This blog is intended to go along with Population: An Introduction to Concepts and Issues, by John R. Weeks, published by Cengage Learning. The latest edition is the 12th (it came out in 2015), but this blog is meant to complement any edition of the book by showing the way in which demographic issues are regularly in the news.

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Monday, October 14, 2013

The Great Escape From Early Death

This week's Economist has two book reviews that, while seemingly unrelated, actually help to tell parts of the same story. The first is a book about Bach and his music, written by the great English conductor, John Eliot Gardiner. 
Surprisingly little is known about Bach’s personal life. He was acquainted with grief. Orphaned at the age of nine, he lost his first wife, Maria Barbara, after 13 years of marriage. Of the seven children he had with her, four died before him. His second wife, Anna Magdalena, bore him 13 more children, but only six survived into adulthood.
High fertility and high mortality--that was life in the 18th century, before the Age of Enlightenment had helped to spawn the revolutions in science and technology that propelled the world forward. That propulsion forward is the story by Princeton Economist Angus Deaton (a native of Scotland, so the UK is well represented in these books). His book is "The Great Escape: Health, Wealth, and the Origins of Inequality."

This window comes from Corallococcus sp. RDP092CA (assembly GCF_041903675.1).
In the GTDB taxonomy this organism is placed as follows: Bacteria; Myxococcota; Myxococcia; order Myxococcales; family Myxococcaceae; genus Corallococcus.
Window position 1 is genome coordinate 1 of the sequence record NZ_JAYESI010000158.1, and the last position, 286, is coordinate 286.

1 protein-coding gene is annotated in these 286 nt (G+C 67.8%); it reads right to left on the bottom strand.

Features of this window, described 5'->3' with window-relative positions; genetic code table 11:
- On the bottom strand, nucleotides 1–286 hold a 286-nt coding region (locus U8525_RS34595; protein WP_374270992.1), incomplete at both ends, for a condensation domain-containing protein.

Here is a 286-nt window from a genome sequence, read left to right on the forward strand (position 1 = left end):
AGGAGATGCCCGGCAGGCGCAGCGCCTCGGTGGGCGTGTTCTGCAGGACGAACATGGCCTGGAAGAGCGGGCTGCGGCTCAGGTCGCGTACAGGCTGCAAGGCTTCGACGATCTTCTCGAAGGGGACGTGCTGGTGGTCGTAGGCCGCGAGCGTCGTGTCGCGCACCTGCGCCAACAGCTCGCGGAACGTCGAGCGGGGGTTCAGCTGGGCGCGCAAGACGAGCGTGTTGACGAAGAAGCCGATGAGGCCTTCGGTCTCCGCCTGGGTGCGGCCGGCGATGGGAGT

IS THE world becoming a fairer as well as a richer place? Few economists are better equipped to answer this question than Angus Deaton of Princeton University, who has thought hard about measuring international well-being and is not afraid to roam through history. Refreshingly, Mr Deaton also reaches beyond a purely economic narrative to encompass often neglected dimensions of progress such as better health. “The Great Escape” he has in mind is the one from early death as well as deprivation that had begun with Britain’s industrial revolution. Mr Deaton’s account is broadly optimistic though he is careful to portray the casualties as well as the victors.
While I make take exception to the idea that progress in health is "often neglected," it is a story that can't be told often enough. And other parts of the story are also familiar, but worth the retelling:
If the overall trend is encouraging, though, the list of countries lagging behind has grown longer. Countries and individuals who get going leave others behind. That inevitable consequence of progress can be beneficial by spurring the laggards to catch up. But Mr Deaton worries about recent trends in America where the rewards from economic growth are increasingly and visibly monopolised by the very well-off, leaving living standards for the majority stagnating. For Mr Deaton, America serves as an example of the economic and political threats to well-being that come from plutocracy.
This is completely consistent with the news from a few weeks ago that almost all of the economic gains in the US over the past few years have been confined to the small percentage at the top of the income ladder.

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